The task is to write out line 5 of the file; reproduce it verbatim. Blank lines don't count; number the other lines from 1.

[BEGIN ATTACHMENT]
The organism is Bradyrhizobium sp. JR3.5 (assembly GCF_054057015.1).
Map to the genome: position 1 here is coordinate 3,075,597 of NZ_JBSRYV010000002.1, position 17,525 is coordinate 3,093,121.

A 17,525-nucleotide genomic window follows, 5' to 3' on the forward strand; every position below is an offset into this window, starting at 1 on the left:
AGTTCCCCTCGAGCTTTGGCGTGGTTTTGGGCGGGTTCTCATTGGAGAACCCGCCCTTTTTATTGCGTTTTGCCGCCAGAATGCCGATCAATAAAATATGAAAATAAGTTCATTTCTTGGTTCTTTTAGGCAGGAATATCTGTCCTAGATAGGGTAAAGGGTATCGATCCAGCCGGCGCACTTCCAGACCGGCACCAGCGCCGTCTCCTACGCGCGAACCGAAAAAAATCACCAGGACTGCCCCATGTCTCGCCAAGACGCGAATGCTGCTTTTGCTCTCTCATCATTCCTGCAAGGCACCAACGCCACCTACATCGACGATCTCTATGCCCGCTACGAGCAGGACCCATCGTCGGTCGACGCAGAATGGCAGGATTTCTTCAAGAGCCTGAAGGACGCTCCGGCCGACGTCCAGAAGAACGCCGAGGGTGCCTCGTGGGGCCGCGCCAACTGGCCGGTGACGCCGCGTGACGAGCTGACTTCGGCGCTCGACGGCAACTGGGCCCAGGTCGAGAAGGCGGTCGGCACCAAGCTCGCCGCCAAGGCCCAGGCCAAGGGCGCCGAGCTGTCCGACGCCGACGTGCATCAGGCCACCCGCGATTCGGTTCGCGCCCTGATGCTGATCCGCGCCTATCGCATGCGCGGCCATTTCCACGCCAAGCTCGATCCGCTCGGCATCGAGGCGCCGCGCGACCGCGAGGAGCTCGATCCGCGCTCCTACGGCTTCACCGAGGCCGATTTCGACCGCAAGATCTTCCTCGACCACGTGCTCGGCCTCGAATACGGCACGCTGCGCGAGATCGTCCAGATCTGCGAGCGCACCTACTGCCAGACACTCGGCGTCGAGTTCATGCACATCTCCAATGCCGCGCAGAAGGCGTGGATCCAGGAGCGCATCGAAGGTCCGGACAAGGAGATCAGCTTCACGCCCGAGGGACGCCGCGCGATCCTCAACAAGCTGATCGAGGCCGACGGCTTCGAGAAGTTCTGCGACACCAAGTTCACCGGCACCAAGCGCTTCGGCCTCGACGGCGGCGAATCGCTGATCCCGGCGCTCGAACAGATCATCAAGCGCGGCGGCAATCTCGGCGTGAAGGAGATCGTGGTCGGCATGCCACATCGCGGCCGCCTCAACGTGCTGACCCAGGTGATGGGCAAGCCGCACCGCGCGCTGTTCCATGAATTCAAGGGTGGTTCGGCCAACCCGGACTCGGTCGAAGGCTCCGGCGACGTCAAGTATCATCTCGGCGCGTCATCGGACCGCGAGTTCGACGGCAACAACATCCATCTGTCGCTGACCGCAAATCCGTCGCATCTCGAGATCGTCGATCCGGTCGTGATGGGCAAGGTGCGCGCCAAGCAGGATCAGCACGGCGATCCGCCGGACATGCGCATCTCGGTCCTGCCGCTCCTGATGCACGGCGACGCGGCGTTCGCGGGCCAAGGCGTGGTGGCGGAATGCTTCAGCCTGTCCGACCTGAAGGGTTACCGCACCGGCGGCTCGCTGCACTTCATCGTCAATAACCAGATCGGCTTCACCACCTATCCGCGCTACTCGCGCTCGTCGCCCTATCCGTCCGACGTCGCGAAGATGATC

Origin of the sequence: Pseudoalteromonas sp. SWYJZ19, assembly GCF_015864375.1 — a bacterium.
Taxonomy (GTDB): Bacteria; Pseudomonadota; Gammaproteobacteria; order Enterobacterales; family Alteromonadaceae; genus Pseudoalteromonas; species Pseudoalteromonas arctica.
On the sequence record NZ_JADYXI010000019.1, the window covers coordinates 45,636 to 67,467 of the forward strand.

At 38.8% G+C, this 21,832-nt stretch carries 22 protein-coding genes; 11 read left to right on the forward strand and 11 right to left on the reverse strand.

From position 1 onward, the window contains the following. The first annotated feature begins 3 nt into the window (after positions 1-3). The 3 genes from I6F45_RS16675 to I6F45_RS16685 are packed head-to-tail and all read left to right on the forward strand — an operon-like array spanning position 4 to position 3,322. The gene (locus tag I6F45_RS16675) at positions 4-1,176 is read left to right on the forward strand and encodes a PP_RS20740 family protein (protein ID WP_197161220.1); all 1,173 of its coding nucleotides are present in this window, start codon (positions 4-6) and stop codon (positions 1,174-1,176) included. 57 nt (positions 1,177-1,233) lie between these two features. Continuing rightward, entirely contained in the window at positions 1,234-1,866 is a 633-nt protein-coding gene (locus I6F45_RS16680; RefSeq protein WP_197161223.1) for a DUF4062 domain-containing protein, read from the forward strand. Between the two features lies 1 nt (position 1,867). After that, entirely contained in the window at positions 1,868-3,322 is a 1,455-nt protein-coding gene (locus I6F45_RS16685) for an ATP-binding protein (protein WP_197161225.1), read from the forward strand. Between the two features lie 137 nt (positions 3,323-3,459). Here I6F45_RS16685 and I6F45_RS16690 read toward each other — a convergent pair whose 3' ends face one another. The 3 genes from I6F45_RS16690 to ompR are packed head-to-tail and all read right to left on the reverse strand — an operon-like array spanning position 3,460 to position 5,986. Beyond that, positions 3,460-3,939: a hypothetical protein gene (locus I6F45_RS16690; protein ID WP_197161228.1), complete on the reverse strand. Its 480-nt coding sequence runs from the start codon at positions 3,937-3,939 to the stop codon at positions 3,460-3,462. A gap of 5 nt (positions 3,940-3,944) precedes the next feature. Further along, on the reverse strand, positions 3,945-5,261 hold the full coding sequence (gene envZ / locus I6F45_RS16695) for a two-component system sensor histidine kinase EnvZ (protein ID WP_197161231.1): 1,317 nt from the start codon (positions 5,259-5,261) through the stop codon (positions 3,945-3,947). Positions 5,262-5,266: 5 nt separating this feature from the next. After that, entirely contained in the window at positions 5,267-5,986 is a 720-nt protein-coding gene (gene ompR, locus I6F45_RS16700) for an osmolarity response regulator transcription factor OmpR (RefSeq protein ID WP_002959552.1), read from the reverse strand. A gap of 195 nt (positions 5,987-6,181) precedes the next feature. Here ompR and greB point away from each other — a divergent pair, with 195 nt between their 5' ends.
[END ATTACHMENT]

Origin of the sequence: Pseudoalteromonas sp. SWYJZ19, assembly GCF_015864375.1 — a bacterium.